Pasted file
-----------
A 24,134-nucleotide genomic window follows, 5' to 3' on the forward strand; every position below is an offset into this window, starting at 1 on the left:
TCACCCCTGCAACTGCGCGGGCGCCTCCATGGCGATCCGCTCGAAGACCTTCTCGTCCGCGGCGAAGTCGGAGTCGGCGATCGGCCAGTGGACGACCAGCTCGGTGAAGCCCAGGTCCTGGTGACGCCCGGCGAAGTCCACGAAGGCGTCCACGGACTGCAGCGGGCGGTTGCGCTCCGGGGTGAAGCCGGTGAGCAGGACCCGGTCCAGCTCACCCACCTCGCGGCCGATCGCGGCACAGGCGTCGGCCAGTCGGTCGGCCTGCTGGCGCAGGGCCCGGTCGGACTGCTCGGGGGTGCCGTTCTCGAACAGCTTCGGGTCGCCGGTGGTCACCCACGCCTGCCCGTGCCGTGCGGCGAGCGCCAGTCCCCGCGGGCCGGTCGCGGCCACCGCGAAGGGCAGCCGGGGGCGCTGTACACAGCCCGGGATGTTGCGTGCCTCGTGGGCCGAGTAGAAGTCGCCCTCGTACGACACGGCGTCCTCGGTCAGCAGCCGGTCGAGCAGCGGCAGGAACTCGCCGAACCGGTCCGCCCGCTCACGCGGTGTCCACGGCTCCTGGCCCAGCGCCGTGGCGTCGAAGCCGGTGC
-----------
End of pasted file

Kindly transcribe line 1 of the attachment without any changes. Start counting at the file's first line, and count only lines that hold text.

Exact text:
A 24,134-nucleotide genomic window follows, 5' to 3' on the forward strand; every position below is an offset into this window, starting at 1 on the left: